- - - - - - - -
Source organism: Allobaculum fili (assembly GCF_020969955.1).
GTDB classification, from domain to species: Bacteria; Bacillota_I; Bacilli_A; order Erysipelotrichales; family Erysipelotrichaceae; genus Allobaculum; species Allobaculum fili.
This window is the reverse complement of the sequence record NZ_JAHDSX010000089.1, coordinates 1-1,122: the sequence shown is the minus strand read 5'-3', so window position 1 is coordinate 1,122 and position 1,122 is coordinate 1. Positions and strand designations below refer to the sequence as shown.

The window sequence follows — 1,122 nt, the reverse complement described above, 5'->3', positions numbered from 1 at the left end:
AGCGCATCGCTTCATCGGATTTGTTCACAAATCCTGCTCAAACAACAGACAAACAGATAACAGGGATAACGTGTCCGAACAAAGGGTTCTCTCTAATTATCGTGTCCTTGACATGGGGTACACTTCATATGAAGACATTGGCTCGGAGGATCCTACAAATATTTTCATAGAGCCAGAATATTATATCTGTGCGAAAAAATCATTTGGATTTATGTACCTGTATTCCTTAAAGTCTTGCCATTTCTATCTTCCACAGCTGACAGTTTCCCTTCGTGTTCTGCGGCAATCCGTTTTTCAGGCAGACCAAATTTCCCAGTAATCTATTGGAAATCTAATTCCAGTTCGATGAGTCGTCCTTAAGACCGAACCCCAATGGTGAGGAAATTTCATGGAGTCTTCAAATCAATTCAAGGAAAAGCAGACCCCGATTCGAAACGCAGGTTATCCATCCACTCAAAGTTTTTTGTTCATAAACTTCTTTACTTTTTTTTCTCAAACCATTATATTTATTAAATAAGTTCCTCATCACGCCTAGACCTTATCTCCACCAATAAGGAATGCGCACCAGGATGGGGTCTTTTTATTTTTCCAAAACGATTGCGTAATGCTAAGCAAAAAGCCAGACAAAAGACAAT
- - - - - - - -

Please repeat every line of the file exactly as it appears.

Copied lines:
Source organism: Allobaculum fili (assembly GCF_020969955.1).
GTDB classification, from domain to species: Bacteria; Bacillota_I; Bacilli_A; order Erysipelotrichales; family Erysipelotrichaceae; genus Allobaculum; species Allobaculum fili.
This window is the reverse complement of the sequence record NZ_JAHDSX010000089.1, coordinates 1-1,122: the sequence shown is the minus strand read 5'-3', so window position 1 is coordinate 1,122 and position 1,122 is coordinate 1. Positions and strand designations below refer to the sequence as shown.

The window sequence follows — 1,122 nt, the reverse complement described above, 5'->3', positions numbered from 1 at the left end:
AGCGCATCGCTTCATCGGATTTGTTCACAAATCCTGCTCAAACAACAGACAAACAGATAACAGGGATAACGTGTCCGAACAAAGGGTTCTCTCTAATTATCGTGTCCTTGACATGGGGTACACTTCATATGAAGACATTGGCTCGGAGGATCCTACAAATATTTTCATAGAGCCAGAATATTATATCTGTGCGAAAAAATCATTTGGATTTATGTACCTGTATTCCTTAAAGTCTTGCCATTTCTATCTTCCACAGCTGACAGTTTCCCTTCGTGTTCTGCGGCAATCCGTTTTTCAGGCAGACCAAATTTCCCAGTAATCTATTGGAAATCTAATTCCAGTTCGATGAGTCGTCCTTAAGACCGAACCCCAATGGTGAGGAAATTTCATGGAGTCTTCAAATCAATTCAAGGAAAAGCAGACCCCGATTCGAAACGCAGGTTATCCATCCACTCAAAGTTTTTTGTTCATAAACTTCTTTACTTTTTTTTCTCAAACCATTATATTTATTAAATAAGTTCCTCATCACGCCTAGACCTTATCTCCACCAATAAGGAATGCGCACCAGGATGGGGTCTTTTTATTTTTCCAAAACGATTGCGTAATGCTAAGCAAAAAGCCAGACAAAAGACAAT